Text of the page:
Most local convenience store chains operate as small supermarkets with fewer stock-keeping units, higher prices, and no fresh produce. Modern convenience stores are likely to develop in second-tier cities, but they face high rent and competition from local “mom and pop” stores. It will take time before a convenience store chain can increase in scale, build an efficient supply chain, and become profitable. 

Foreign companies are looking to tap the expanding convenience store market. For example, Japan’s FamilyMart Co., Ltd. has announced plans to move from Shanghai to other first- and second-tier cities—such as Chengdu, Sichuan, and Hangzhou, Zhejiang—this year. The retailer aims to operate 8,000 stores in China by February 2021, up from 600 stores currently.

Shopping malls

Hypermarket and department store operators have taken advantage of the popularity of their brand to develop freehold shopping malls, leasing the remaining space to complementary retailers. International and local retailers have announced plans to open more shopping malls in first-, second-, and third-tier cities. For example, Japan’s AEON Co., Ltd. has announced plans to operate 10-15 shopping malls in China by 2015. The retailer is also looking to open outlets in smaller cities where there is more space on centrally located streets. In general, more shopping malls are likely to open in suburbs of major cities.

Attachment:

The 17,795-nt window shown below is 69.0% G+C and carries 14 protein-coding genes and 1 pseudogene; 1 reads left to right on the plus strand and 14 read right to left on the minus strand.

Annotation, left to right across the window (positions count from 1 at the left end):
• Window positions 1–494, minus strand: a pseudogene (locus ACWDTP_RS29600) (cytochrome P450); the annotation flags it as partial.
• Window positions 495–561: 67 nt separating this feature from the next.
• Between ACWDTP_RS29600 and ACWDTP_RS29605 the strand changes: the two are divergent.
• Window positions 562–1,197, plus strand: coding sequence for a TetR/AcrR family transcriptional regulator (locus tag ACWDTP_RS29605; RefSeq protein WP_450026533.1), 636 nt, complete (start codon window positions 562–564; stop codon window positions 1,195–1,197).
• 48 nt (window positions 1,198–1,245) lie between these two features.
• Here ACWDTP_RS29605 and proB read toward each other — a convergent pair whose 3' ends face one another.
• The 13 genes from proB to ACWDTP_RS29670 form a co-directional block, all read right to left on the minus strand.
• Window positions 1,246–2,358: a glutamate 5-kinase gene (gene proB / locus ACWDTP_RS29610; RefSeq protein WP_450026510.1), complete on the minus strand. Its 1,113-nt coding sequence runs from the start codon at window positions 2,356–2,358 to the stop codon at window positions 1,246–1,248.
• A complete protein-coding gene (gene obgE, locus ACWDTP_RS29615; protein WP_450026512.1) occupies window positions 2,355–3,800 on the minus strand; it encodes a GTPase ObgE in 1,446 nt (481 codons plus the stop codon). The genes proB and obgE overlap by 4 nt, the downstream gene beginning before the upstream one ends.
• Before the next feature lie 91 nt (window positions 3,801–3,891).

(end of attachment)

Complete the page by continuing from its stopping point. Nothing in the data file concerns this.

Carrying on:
Neighborhood stores

 Neighborhood stores, located in populous areas, are similar to small supermarkets. They sell more groceries than convenience stores but charge more than hypermarkets. Typical neighborhood stores include Walmart Stores, Inc.’s Smart Choice and Tesco plc’s Texco Express. These stores enjoy moderate sales but still operate at a loss because of their small scales of operation and inefficient supply chains. As incomes rise, however, more Chinese shoppers are expected to buy products from neighborhood stores for convenience than from hypermarkets. 

Discount stores

This format should theoretically be popular among Chinese consumers, but private labels have yet to gain consumer acceptance—a prerequisite for this retail channel’s growth. Discount stores are unlikely to thrive in China in the short term. 

Online stores

Roughly 8 percent of the Chinese population currently shops online, and the e-commerce market reportedly totaled ¥263 billion ($40 billion) in 2009 (see the CBR, January-March 2011, Understand and Tap Into China’s Digital Generations). Online grocery stores are still developing, however, and most of their sales come from consumer-to-consumer platforms, such as Taobao. Online grocery stores face several obstacles, such as poor distribution networks, competition from hypermarkets and supermarkets, impersonal shopping experience, poor online store design, higher prices, and limited product options.

Despite these difficulties, the online grocery sector in China can be successful, particularly as the population becomes more affluent. Younger city dwellers are willing to pay a fee for delivery as they have less time to grocery shop. Retailers must be willing to make an upfront investment to improve the look and range of their online merchandise, advance their supply chain, and shorten delivery times to meet consumer needs.